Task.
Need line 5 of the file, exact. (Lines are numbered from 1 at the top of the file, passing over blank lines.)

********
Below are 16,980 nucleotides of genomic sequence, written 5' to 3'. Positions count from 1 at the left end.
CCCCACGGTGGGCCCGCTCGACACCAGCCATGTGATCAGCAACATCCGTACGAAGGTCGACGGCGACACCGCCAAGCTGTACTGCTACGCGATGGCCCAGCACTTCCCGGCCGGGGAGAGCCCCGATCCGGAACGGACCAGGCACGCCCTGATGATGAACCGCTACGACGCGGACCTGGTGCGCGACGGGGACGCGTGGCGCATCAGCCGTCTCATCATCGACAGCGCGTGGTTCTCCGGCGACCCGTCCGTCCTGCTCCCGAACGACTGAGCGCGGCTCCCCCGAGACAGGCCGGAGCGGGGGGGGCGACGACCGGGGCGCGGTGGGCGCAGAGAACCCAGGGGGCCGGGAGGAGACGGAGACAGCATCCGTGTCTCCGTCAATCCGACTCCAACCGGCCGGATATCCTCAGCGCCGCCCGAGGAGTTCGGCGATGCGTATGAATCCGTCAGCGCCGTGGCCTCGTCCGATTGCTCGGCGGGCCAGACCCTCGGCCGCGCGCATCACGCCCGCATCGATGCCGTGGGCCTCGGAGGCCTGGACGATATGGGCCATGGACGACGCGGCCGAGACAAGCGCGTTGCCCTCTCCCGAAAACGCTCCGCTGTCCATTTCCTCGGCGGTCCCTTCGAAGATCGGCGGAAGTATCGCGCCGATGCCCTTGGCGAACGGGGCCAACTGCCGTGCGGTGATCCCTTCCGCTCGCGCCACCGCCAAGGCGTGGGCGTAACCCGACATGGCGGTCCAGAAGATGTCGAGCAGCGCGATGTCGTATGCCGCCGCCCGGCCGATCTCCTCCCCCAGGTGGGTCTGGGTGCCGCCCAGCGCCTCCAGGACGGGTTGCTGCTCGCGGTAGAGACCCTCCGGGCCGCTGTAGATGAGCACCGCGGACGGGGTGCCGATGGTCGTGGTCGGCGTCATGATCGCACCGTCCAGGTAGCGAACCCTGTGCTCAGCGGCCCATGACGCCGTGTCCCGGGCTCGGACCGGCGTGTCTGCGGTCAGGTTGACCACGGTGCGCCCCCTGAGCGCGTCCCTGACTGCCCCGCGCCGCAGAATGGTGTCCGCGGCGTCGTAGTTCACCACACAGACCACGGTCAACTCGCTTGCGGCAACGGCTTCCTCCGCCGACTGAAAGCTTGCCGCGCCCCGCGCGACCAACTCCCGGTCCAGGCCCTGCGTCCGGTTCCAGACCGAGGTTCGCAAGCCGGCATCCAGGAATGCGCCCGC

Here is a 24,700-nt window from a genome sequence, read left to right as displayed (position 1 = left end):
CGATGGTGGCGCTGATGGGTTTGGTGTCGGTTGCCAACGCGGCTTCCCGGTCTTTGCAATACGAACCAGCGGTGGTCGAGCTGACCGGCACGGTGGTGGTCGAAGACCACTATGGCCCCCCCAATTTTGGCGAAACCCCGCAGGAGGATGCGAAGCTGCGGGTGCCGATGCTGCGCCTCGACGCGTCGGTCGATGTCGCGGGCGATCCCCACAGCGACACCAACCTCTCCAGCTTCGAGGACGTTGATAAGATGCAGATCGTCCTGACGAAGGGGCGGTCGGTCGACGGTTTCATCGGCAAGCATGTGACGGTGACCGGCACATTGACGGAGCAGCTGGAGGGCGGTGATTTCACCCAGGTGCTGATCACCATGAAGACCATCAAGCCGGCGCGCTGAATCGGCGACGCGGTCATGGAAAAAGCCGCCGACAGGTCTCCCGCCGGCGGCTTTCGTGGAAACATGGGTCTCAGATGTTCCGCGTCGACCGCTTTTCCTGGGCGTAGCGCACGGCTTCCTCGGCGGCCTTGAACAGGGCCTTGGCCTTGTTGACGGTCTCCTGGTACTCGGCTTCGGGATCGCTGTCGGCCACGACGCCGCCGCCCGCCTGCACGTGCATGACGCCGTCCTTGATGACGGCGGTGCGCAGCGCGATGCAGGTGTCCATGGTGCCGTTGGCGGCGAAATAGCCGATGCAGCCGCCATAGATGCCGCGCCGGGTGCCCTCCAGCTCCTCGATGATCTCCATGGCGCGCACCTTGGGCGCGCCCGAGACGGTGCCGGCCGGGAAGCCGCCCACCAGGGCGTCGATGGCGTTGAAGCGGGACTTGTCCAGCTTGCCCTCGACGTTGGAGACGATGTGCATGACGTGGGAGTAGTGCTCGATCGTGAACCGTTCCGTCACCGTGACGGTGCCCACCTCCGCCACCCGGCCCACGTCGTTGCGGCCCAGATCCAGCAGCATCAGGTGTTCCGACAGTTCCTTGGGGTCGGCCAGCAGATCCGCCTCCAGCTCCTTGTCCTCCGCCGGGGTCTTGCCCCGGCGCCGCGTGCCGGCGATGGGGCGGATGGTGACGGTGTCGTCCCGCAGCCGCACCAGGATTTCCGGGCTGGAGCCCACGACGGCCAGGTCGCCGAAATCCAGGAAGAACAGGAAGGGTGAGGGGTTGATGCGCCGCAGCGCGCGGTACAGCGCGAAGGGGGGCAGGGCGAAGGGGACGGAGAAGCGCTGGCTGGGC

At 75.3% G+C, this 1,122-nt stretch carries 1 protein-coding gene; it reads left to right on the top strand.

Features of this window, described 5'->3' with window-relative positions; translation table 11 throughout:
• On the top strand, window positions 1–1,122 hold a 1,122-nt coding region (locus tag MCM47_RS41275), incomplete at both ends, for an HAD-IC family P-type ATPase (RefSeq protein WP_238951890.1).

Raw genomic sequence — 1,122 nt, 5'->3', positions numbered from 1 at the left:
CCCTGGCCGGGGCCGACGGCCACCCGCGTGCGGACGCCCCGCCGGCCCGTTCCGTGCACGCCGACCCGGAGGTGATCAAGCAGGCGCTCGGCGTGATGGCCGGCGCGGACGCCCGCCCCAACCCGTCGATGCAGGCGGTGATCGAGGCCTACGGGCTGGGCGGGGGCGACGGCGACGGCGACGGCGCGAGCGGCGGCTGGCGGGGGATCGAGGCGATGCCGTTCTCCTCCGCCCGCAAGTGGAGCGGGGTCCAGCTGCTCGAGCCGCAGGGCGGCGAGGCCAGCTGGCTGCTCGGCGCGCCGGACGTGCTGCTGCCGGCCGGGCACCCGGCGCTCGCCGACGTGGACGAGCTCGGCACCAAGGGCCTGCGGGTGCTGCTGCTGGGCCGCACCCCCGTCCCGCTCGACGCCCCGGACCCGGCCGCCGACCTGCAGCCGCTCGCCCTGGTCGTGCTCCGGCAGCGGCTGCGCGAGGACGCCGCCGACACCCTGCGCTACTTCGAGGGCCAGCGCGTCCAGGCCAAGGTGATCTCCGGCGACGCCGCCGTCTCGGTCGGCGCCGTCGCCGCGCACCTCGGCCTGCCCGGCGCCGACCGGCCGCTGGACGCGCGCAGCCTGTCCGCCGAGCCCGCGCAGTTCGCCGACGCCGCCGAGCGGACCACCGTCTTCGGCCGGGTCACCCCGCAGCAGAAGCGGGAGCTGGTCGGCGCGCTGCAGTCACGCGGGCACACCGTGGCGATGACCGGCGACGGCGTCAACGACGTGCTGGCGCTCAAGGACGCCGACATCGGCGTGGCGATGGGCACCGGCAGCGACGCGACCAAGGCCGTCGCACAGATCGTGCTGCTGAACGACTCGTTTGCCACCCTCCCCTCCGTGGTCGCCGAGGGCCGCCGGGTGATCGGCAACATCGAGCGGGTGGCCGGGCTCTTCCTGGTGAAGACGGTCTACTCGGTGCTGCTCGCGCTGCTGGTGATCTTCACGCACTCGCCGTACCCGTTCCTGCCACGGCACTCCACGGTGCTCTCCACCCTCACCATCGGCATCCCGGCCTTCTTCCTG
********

At 75.3% G+C, this 1,122-nt stretch carries 1 protein-coding gene; it reads left to right on the top strand.